Soul-Trading

mark 8-36If you’re a parent, I would venture to say you spend a lot of time helping your children explore their interests, find their passions, make friends, and grow in their abilities. Outside a typical school day, you cart them to swim and music lessons, sports trainings and games, tutoring.

You make sure they don’t miss the party invite (what if they don’t get invited again or are left out on the playground at school?)! We only have Wednesday afternoons free and the school just opened up a term of Oztag… perfect! Sign us up! Wait… what’s Oztag?

My own daughter tried ballet, hip hop, gymnastics (at two different gyms) before we realised her passion was music and art. She now also plays netball for both her school and club.

How do we, as parents fit it all in? What’s the motivation for all this, (shall I daresay “over-scheduling”)? We tell ourselves we want what’s best for them. Some of us believe our kids are stars and in order to get ahead, they must perfect their trade. We must set them up for success. And… Kids are demanding at times. They tell us what they want to do and we jump through every hoop to make it happen. I mean, how guilty would we feel if right down our very own hallway slept the next Mozart and we didn’t pay for that extra term of piano lessons?

We live in crazy times! All this taxiing our children to and fro. Then, what’s left of us, these devoted, well-intentioned grown-ups?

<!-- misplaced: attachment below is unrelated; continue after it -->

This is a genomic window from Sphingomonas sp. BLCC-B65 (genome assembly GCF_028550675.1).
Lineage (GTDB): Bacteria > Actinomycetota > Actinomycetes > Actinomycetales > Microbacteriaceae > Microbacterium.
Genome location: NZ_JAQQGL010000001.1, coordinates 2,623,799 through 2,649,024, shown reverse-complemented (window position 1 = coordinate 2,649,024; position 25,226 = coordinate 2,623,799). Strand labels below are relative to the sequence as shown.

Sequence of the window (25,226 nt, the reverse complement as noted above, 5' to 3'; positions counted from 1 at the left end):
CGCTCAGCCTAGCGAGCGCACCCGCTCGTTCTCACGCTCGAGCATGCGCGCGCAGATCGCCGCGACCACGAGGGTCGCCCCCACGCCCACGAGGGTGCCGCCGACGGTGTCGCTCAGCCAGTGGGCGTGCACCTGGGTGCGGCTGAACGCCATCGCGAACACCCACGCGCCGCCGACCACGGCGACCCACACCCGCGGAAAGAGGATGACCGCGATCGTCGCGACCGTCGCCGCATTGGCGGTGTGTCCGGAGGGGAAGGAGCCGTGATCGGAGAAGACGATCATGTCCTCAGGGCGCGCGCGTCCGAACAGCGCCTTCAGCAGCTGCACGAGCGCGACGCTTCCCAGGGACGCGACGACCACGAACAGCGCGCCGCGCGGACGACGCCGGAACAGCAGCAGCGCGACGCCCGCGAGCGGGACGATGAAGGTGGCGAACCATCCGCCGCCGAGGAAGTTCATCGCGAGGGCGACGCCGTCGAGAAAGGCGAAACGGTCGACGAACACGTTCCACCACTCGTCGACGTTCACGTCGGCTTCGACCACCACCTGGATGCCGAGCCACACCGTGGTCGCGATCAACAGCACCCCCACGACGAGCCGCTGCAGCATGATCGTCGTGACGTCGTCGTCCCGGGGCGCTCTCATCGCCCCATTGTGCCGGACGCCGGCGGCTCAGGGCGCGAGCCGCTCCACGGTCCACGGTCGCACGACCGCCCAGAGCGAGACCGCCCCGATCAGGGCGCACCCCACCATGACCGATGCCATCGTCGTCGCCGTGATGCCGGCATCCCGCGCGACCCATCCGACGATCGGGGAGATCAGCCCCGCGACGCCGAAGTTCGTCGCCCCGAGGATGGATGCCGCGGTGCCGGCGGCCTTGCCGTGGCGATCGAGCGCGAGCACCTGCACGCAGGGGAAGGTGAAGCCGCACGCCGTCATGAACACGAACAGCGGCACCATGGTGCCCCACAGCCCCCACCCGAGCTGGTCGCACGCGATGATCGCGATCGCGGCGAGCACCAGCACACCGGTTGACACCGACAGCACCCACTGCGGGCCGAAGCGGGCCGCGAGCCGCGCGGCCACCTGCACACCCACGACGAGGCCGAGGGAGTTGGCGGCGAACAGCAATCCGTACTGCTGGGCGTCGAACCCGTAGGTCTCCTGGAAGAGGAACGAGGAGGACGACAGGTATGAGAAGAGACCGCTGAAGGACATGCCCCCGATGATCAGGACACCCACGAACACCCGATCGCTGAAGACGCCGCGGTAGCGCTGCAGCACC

Soul weary, budget busted, time strapped adults whose sleep patterns are poor and marriages are weak.

In the pursuit of fostering well-rounded, talented, happy children who have friends and self-confidence, we can lose our own souls. What happened to regular date nights? Adult friends who party with us while the children go to bed?

What are MY interests?

Didn’t I have hobbies once upon a time?

Where are friends who make me laugh, those who spur me on towards becoming my best self?

All of our choices come at a cost. This over-scheduling and saying “yes” to the aforementioned litany of options means saying “no” to other things. Unfortunately, those “other things” can be the very ones which sustain our souls. The fun. Spiritual growth. Marriage. Small group at church. Rest.

Let’s don’t mistake “good parenting” for soul-trading.

Kids need parents who love each other and they need to see us taking care of ourselves, embracing a hobby, setting boundaries, living within our means. The lessons WE teach through lives devoted to Jesus, the church, our marriages, and sabbath rest far outweigh any weekly half hour lesson you could pay for with someone else in charge.

“What good would it do to get everything you want and lose you, the real you? What could you ever trade your soul for” (Mark 8:36 MSG).

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2015 Fasting Devotion, Day SEVENTEEN

Read Colossians 3:18-25 (MSG)

You’ve probably heard the mantra, “God First, Family Second, Job Third.” Although I don’t believe life can be so simple as to compartmentalise our relationships in a linear fashion, I understand this thought speaks to priorities. In any given moment, I’m loving God, my husband, my kids and my work all at the same time! However, the out working of my first love and affection being Christ means my other obligations fall into alignment. I love my husband better. Then, when we are healthy and walking in unity, our kids benefit. As our family prospers, we can invest in other areas with joy and ease.

When our jobs become more important than our kids, people suffer. When our personal expectations and image trump our kid’s feelings and struggles, we risk crushing their spirits. As employees, husband and wives, we must serve and work as though we are serving the Lord. This removes any chance of offence or bitterness when our own expectations aren’t met.